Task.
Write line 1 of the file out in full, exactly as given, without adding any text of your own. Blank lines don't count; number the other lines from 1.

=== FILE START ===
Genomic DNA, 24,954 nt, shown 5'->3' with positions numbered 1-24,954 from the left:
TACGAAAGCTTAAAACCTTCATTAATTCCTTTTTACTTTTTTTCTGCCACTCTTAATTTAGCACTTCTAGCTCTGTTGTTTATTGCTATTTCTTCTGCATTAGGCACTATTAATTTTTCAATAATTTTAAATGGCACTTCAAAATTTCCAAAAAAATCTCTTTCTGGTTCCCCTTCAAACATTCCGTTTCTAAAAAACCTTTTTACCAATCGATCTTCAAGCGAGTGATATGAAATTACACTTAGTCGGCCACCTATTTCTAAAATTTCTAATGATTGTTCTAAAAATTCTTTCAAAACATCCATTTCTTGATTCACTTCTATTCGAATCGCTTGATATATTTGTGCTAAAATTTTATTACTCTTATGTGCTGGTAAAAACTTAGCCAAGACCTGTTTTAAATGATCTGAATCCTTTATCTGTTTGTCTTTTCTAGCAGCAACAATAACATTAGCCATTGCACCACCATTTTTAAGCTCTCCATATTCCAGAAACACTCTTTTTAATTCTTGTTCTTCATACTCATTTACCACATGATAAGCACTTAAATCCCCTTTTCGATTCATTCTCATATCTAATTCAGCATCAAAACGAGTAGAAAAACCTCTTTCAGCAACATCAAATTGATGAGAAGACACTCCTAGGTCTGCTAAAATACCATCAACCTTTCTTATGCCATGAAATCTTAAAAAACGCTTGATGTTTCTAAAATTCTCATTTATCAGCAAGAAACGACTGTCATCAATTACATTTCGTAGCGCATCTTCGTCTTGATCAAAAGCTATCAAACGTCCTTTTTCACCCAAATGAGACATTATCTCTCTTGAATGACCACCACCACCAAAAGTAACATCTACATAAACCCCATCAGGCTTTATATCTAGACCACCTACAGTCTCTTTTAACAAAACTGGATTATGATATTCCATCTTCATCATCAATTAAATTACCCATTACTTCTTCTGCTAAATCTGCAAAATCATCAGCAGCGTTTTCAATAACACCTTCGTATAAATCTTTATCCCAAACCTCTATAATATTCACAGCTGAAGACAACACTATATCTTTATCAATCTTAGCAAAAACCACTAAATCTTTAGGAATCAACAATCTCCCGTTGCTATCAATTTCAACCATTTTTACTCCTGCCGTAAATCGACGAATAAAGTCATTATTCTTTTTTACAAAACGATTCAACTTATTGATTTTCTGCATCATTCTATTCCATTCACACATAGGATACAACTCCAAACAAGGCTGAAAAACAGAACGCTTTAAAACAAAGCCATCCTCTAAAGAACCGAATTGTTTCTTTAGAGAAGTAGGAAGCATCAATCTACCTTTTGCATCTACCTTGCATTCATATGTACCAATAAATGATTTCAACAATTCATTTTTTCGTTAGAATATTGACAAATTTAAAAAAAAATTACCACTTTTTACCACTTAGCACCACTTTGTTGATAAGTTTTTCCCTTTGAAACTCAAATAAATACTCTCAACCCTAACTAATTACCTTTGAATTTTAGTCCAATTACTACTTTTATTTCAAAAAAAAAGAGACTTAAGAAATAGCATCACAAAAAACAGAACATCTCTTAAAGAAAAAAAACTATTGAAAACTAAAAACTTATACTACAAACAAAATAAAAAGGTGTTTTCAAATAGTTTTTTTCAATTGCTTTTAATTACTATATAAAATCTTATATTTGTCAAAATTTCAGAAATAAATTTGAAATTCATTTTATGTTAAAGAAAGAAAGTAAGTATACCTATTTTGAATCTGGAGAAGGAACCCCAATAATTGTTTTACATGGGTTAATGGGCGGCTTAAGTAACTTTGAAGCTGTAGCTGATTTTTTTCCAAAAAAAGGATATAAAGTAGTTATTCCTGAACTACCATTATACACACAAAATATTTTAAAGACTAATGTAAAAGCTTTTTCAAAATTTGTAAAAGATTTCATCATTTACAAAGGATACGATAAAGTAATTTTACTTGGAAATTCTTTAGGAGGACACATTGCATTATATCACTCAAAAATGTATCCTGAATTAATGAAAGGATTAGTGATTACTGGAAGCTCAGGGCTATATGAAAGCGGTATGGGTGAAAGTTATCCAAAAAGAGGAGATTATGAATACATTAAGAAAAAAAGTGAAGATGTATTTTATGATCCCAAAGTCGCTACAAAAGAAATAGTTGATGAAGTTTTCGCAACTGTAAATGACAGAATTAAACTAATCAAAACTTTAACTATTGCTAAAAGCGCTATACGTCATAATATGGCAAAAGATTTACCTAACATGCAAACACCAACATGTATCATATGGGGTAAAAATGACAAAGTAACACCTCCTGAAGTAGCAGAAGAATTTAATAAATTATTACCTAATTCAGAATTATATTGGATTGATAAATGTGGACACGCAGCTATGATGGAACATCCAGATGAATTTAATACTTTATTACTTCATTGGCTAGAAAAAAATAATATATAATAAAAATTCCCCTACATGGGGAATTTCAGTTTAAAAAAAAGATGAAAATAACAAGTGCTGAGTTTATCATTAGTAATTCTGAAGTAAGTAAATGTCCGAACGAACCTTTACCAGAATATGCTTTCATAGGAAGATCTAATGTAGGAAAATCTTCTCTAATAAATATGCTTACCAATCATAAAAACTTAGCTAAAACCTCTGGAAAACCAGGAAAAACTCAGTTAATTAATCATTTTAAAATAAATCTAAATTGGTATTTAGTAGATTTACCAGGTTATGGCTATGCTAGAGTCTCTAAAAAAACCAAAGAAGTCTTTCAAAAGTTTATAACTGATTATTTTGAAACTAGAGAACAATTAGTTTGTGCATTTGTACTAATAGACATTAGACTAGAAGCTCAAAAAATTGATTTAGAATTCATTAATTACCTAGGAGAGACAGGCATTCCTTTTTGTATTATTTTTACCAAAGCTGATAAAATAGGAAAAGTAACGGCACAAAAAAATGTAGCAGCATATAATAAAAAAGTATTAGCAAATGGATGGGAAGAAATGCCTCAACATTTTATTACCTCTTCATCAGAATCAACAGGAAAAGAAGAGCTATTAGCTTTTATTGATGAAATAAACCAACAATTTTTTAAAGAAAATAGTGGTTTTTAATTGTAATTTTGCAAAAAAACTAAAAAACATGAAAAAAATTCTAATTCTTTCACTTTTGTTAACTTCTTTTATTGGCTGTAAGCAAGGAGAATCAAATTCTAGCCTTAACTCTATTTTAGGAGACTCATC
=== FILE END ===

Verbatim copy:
Genomic DNA, 24,954 nt, shown 5'->3' with positions numbered 1-24,954 from the left: